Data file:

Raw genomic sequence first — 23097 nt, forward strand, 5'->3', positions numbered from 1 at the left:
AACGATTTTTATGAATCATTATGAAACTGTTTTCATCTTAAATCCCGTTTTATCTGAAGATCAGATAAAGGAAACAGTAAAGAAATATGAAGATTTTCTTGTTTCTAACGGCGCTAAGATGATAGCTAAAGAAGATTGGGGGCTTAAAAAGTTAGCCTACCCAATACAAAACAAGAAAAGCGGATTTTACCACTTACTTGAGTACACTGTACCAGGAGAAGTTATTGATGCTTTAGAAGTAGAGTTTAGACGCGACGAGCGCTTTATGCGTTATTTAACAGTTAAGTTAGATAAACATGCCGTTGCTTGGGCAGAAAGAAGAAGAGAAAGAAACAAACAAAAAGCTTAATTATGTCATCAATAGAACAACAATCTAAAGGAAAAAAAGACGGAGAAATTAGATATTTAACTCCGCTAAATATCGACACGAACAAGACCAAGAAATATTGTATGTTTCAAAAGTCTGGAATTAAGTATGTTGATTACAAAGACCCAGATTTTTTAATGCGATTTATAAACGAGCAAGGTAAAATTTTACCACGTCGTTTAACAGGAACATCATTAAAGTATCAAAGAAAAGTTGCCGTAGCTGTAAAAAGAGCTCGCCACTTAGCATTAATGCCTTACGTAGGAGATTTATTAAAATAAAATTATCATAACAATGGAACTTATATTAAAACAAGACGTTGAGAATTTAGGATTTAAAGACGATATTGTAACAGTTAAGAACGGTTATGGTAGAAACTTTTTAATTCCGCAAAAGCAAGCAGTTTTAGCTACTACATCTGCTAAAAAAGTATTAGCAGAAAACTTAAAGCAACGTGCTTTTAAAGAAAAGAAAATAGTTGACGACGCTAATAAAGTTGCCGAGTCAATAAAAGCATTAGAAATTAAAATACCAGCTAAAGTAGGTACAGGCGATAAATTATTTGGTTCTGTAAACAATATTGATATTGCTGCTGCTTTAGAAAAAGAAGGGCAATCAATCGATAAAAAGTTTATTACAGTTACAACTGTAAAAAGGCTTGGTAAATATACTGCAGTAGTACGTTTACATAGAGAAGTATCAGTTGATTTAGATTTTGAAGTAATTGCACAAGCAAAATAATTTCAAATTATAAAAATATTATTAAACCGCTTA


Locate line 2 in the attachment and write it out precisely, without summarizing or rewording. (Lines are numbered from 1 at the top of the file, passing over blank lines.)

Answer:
AACGATTTTTATGAATCATTATGAAACTGTTTTCATCTTAAATCCCGTTTTATCTGAAGATCAGATAAAGGAAACAGTAAAGAAATATGAAGATTTTCTTGTTTCTAACGGCGCTAAGATGATAGCTAAAGAAGATTGGGGGCTTAAAAAGTTAGCCTACCCAATACAAAACAAGAAAAGCGGATTTTACCACTTACTTGAGTACACTGTACCAGGAGAAGTTATTGATGCTTTAGAAGTAGAGTTTAGACGCGACGAGCGCTTTATGCGTTATTTAACAGTTAAGTTAGATAAACATGCCGTTGCTTGGGCAGAAAGAAGAAGAGAAAGAAACAAACAAAAAGCTTAATTATGTCATCAATAGAACAACAATCTAAAGGAAAAAAAGACGGAGAAATTAGATATTTAACTCCGCTAAATATCGACACGAACAAGACCAAGAAATATTGTATGTTTCAAAAGTCTGGAATTAAGTATGTTGATTACAAAGACCCAGATTTTTTAATGCGATTTATAAACGAGCAAGGTAAAATTTTACCACGTCGTTTAACAGGAACATCATTAAAGTATCAAAGAAAAGTTGCCGTAGCTGTAAAAAGAGCTCGCCACTTAGCATTAATGCCTTACGTAGGAGATTTATTAAAATAAAATTATCATAACAATGGAACTTATATTAAAACAAGACGTTGAGAATTTAGGATTTAAAGACGATATTGTAACAGTTAAGAACGGTTATGGTAGAAACTTTTTAATTCCGCAAAAGCAAGCAGTTTTAGCTACTACATCTGCTAAAAAAGTATTAGCAGAAAACTTAAAGCAACGTGCTTTTAAAGAAAAGAAAATAGTTGACGACGCTAATAAAGTTGCCGAGTCAATAAAAGCATTAGAAATTAAAATACCAGCTAAAGTAGGTACAGGCGATAAATTATTTGGTTCTGTAAACAATATTGATATTGCTGCTGCTTTAGAAAAAGAAGGGCAATCAATCGATAAAAAGTTTATTACAGTTACAACTGTAAAAAGGCTTGGTAAATATACTGCAGTAGTACGTTTACATAGAGAAGTATCAGTTGATTTAGATTTTGAAGTAATTGCACAAGCAAAATAATTTCAAATTATAAAAATATTATTAAACCGCTTA